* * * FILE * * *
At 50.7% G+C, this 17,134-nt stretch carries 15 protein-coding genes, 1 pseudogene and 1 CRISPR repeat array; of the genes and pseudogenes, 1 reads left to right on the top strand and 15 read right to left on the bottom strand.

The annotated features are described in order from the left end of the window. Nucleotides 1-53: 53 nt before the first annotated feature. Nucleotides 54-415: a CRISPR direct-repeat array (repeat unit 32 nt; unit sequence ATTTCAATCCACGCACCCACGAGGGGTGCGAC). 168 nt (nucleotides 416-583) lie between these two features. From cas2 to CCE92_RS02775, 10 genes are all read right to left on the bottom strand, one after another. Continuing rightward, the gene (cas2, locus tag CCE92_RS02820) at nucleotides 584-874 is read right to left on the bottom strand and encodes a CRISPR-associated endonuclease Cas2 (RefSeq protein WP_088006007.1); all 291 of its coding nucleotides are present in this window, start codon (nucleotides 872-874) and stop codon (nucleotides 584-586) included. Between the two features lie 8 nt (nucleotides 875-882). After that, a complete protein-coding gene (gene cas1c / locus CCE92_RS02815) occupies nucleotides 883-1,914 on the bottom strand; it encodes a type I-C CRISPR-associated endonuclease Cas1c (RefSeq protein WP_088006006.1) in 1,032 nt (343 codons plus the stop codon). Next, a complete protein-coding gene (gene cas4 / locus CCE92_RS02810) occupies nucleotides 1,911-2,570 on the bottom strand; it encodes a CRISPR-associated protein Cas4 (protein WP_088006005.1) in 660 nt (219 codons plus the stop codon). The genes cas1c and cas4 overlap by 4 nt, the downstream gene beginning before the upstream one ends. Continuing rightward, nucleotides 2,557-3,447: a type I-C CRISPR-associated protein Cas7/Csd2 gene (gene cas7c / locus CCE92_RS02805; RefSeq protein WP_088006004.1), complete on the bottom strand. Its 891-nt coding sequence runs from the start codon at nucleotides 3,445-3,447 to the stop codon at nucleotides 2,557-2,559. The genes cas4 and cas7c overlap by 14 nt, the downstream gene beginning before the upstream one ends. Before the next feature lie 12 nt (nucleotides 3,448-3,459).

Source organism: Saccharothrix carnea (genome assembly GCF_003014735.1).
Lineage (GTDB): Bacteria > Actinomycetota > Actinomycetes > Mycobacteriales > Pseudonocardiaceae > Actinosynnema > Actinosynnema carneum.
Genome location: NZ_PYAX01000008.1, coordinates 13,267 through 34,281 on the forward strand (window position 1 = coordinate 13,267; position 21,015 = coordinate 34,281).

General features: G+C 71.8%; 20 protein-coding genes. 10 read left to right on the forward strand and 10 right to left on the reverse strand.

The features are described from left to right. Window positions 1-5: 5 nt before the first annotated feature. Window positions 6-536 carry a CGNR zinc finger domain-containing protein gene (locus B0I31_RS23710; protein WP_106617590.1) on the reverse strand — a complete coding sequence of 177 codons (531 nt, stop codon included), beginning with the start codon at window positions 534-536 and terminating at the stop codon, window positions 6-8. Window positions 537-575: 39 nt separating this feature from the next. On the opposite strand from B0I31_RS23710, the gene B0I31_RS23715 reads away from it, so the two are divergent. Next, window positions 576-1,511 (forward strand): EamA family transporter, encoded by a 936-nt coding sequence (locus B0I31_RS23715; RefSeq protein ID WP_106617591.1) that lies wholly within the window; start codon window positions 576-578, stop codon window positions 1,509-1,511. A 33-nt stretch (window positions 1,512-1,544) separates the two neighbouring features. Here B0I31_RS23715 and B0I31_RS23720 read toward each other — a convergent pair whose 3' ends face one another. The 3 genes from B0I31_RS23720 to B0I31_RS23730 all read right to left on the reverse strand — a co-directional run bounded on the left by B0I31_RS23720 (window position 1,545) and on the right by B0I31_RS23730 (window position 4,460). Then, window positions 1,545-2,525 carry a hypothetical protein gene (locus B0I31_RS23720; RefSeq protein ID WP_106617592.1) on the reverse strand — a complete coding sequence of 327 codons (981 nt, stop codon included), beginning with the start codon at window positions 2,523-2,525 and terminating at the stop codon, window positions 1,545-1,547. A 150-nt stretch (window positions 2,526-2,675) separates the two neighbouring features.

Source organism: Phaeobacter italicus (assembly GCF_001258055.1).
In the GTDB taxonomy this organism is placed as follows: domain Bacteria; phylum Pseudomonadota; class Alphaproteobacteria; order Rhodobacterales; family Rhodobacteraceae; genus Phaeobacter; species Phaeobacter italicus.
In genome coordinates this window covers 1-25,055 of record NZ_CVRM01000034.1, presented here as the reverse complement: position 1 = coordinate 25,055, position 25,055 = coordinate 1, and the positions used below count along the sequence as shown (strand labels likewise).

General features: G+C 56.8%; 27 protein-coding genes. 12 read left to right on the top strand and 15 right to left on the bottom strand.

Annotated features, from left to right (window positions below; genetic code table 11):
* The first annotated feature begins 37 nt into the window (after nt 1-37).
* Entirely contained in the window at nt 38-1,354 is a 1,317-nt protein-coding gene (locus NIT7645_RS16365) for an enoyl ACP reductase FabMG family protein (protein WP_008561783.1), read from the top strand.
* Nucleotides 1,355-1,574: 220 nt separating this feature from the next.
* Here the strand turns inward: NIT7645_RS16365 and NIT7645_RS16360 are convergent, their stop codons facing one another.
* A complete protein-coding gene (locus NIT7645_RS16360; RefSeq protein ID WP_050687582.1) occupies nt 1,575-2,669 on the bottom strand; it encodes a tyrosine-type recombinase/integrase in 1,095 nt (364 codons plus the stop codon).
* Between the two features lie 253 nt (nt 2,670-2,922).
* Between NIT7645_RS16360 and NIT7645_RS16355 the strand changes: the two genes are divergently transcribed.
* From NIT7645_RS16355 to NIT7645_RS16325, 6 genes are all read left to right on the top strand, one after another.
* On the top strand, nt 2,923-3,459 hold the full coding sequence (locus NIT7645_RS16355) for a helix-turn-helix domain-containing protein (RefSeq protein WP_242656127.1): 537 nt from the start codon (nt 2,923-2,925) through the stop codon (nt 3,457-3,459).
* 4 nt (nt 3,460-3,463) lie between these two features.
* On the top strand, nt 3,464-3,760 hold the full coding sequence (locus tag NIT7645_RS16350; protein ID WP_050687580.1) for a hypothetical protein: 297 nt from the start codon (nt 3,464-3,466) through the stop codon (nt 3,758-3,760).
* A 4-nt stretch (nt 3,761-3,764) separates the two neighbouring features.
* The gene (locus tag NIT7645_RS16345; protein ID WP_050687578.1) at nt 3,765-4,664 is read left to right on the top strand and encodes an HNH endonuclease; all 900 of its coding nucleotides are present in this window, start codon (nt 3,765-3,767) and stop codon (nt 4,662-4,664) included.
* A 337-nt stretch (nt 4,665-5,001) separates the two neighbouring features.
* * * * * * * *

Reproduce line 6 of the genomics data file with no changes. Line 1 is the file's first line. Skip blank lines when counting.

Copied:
General features: G+C 71.8%; 20 protein-coding genes. 10 read left to right on the forward strand and 10 right to left on the reverse strand.